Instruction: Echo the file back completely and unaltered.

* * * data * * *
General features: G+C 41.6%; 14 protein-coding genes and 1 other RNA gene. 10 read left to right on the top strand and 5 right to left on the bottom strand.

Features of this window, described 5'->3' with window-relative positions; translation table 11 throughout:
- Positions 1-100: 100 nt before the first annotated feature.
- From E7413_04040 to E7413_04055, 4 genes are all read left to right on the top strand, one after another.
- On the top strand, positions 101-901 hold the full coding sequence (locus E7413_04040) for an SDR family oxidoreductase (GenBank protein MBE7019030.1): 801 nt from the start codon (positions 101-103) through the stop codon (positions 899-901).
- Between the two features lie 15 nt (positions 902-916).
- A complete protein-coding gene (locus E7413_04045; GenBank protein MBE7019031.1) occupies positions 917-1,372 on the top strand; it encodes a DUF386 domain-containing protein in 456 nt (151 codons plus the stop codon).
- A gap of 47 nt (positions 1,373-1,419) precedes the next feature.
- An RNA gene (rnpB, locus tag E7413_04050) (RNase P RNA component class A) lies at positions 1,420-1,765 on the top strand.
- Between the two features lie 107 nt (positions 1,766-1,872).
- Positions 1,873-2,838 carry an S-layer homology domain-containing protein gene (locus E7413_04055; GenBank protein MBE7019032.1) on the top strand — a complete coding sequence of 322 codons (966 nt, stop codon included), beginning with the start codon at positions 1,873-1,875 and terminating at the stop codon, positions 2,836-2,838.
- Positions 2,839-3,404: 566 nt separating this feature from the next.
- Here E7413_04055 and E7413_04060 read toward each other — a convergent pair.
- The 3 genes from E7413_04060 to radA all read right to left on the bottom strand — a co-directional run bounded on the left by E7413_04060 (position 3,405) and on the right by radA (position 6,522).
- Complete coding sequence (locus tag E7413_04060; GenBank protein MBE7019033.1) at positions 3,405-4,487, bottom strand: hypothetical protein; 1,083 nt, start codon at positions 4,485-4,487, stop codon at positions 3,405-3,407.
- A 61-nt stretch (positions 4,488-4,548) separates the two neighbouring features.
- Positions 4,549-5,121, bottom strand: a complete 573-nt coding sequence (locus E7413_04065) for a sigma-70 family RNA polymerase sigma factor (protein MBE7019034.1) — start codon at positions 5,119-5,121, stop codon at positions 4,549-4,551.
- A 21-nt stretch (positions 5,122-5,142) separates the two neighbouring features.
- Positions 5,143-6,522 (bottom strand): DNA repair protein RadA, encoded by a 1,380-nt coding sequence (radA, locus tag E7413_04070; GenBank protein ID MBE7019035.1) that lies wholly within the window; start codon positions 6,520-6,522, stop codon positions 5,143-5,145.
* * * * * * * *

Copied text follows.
General features: G+C 41.6%; 14 protein-coding genes and 1 other RNA gene. 10 read left to right on the top strand and 5 right to left on the bottom strand.

Features of this window, described 5'->3' with window-relative positions; translation table 11 throughout:
- Positions 1-100: 100 nt before the first annotated feature.
- From E7413_04040 to E7413_04055, 4 genes are all read left to right on the top strand, one after another.
- On the top strand, positions 101-901 hold the full coding sequence (locus E7413_04040) for an SDR family oxidoreductase (GenBank protein MBE7019030.1): 801 nt from the start codon (positions 101-103) through the stop codon (positions 899-901).
- Between the two features lie 15 nt (positions 902-916).
- A complete protein-coding gene (locus E7413_04045; GenBank protein MBE7019031.1) occupies positions 917-1,372 on the top strand; it encodes a DUF386 domain-containing protein in 456 nt (151 codons plus the stop codon).
- A gap of 47 nt (positions 1,373-1,419) precedes the next feature.
- An RNA gene (rnpB, locus tag E7413_04050) (RNase P RNA component class A) lies at positions 1,420-1,765 on the top strand.
- Between the two features lie 107 nt (positions 1,766-1,872).
- Positions 1,873-2,838 carry an S-layer homology domain-containing protein gene (locus E7413_04055; GenBank protein MBE7019032.1) on the top strand — a complete coding sequence of 322 codons (966 nt, stop codon included), beginning with the start codon at positions 1,873-1,875 and terminating at the stop codon, positions 2,836-2,838.
- Positions 2,839-3,404: 566 nt separating this feature from the next.
- Here E7413_04055 and E7413_04060 read toward each other — a convergent pair.
- The 3 genes from E7413_04060 to radA all read right to left on the bottom strand — a co-directional run bounded on the left by E7413_04060 (position 3,405) and on the right by radA (position 6,522).
- Complete coding sequence (locus tag E7413_04060; GenBank protein MBE7019033.1) at positions 3,405-4,487, bottom strand: hypothetical protein; 1,083 nt, start codon at positions 4,485-4,487, stop codon at positions 3,405-3,407.
- A 61-nt stretch (positions 4,488-4,548) separates the two neighbouring features.
- Positions 4,549-5,121, bottom strand: a complete 573-nt coding sequence (locus E7413_04065) for a sigma-70 family RNA polymerase sigma factor (protein MBE7019034.1) — start codon at positions 5,119-5,121, stop codon at positions 4,549-4,551.
- A 21-nt stretch (positions 5,122-5,142) separates the two neighbouring features.
- Positions 5,143-6,522 (bottom strand): DNA repair protein RadA, encoded by a 1,380-nt coding sequence (radA, locus tag E7413_04070; GenBank protein ID MBE7019035.1) that lies wholly within the window; start codon positions 6,520-6,522, stop codon positions 5,143-5,145.